What: All Issues : Fair Taxation : H Con Res 95. Fiscal 2006 Budget Resolution/Vote on Conference Committee Version of the 2006 Budget Resolution to Authorize $843 Billion for Discretionary (Appropriations) Spending Programs, $34.7 Billion in Cuts to Mandatory (Entitlement) Spending Programs, and $70 Billion in Tax Cuts. (2005 senate Roll Call 114)
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H Con Res 95. Fiscal 2006 Budget Resolution/Vote on Conference Committee Version of the 2006 Budget Resolution to Authorize $843 Billion for Discretionary (Appropriations) Spending Programs, $34.7 Billion in Cuts to Mandatory (Entitlement) Spending Programs, and $70 Billion in Tax Cuts.
senate Roll Call 114     Apr 28, 2005
Progressive Position:
Nay
Progressive Result:
Loss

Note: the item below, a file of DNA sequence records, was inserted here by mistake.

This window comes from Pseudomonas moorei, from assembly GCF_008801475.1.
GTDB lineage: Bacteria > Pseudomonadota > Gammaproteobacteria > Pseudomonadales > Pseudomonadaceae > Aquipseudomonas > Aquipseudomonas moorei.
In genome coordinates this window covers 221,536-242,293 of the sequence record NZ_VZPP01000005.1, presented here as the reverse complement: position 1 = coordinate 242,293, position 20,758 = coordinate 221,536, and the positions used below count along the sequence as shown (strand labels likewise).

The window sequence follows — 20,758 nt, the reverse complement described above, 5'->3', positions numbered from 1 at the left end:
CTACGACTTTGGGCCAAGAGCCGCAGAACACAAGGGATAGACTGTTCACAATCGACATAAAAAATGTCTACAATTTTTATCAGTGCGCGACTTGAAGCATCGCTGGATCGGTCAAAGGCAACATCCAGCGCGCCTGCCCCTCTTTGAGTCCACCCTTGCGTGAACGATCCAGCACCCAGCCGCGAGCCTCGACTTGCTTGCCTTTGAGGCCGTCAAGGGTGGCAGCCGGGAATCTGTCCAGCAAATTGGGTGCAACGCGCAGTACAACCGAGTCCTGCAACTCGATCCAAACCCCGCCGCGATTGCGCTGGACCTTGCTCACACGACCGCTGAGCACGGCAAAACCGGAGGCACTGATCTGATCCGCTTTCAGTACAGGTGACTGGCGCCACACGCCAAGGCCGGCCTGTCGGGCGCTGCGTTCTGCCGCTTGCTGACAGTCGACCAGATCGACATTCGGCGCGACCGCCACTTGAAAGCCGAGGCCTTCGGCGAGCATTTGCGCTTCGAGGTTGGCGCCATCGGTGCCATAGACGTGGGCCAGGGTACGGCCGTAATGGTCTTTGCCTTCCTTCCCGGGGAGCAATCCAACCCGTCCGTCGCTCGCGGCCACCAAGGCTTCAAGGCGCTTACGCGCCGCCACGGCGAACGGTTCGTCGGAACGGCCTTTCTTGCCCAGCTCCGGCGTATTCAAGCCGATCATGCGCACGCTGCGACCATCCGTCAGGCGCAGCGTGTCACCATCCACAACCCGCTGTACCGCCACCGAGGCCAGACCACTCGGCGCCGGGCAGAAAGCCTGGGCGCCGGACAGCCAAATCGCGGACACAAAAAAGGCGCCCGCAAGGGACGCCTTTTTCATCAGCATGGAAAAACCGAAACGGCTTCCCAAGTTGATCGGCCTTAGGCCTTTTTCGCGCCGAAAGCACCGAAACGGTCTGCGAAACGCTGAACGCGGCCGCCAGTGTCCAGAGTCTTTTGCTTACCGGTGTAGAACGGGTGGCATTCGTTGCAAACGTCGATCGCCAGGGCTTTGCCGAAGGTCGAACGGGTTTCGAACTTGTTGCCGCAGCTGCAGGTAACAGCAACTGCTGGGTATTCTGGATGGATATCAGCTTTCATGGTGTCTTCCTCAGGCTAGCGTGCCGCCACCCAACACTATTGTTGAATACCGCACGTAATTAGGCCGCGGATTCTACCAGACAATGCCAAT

The subject of this vote was final passage of the conference committee version of the 2006 Budget Resolution, a non-binding budgetary blueprint for the administration's taxing and spending priorities for the upcoming year and beyond. (When the House and Senate pass legislation in different forms, a conference committee is convened to reconcile differences between the two versions. A conference report, the final version of a bill, is the product of conference committee negotiations.) The resolution would authorize $843 billion in discretionary (appropriations) spending, strike $34.7 billion from mandatory spending programs such as Medicare, Medicaid, and Social Security ($10 billion from Medicaid alone), and cut taxes by $70 billion. Progressives voted against final passage based on their view that the budget resolution provided inadequate funding for a wide range of domestic needs in order to accommodate additional tax cuts for wealthy individuals proposed by the Bush Administration. In the view of Progressives, the recklessness with which the Bush Administration has pursued tax cuts for wealthy individuals has and will continue to hinder the government's ability to provide basic services to America's needy, disabled, and poor and undermine future economic growth. "It is a profound mistake for this country to stack additional debt upon already record levels of debt that I believe puts the long-term economic security of our country at risk," explained Senator Conrad (D-ND). Progressives also argued that both the budget deficit and the national debt have reached record highs as a result of the president's tax policies. In the words of Senator Dodd (D-CT), "This budget is irresponsible and takes the country in the wrong direction. It adds to our Nation's debt, continues to slash taxes for those in our Nation who least need tax breaks, and would enact massive cuts in critical domestic priorities." Conservatives voted in favor of the budget resolution and argued that funding cuts to mandatory spending programs such as Medicare, Medicaid, and Social Security were needed to help restore those programs to financial solvency. According to Senator Bunning (R-KY), "We absolutely must get a handle on entitlement and mandatory spending because the numbers are alarming. By 2030 Medicare, Medicaid and Social Security spending alone will be 13 percent of GDP. Unless we reform entitlement spending, we simply cannot continue on our current path." In the view of Senator Gregg (R-NH), "I strongly believe this resolution is a responsible effort to try to bring our fiscal house in order and to make strides in the area of controlling the rate of growth in spending so it is affordable for our taxpayers, but, more importantly, so it is affordable for the next generations who will have to pay the burden we put on the books today." Although Progressives voted unanimously in opposition to final passage, the budget resolution passed 52-47 and Congress was provided a spending blueprint of the Bush Administration's taxing and spending priorities for the upcoming year and beyond. (Note: The Budget Resolution is non-binding and congressional appropriators are free to modify funding levels for specific programs contained within the resolution. However, if Congress chooses to spend more money than the total provided in the budget resolution ($843 billion), additional expenditures will have to overcome budgetary points of order against them with a sixty vote majority, an often difficult task in the divided Senate.)

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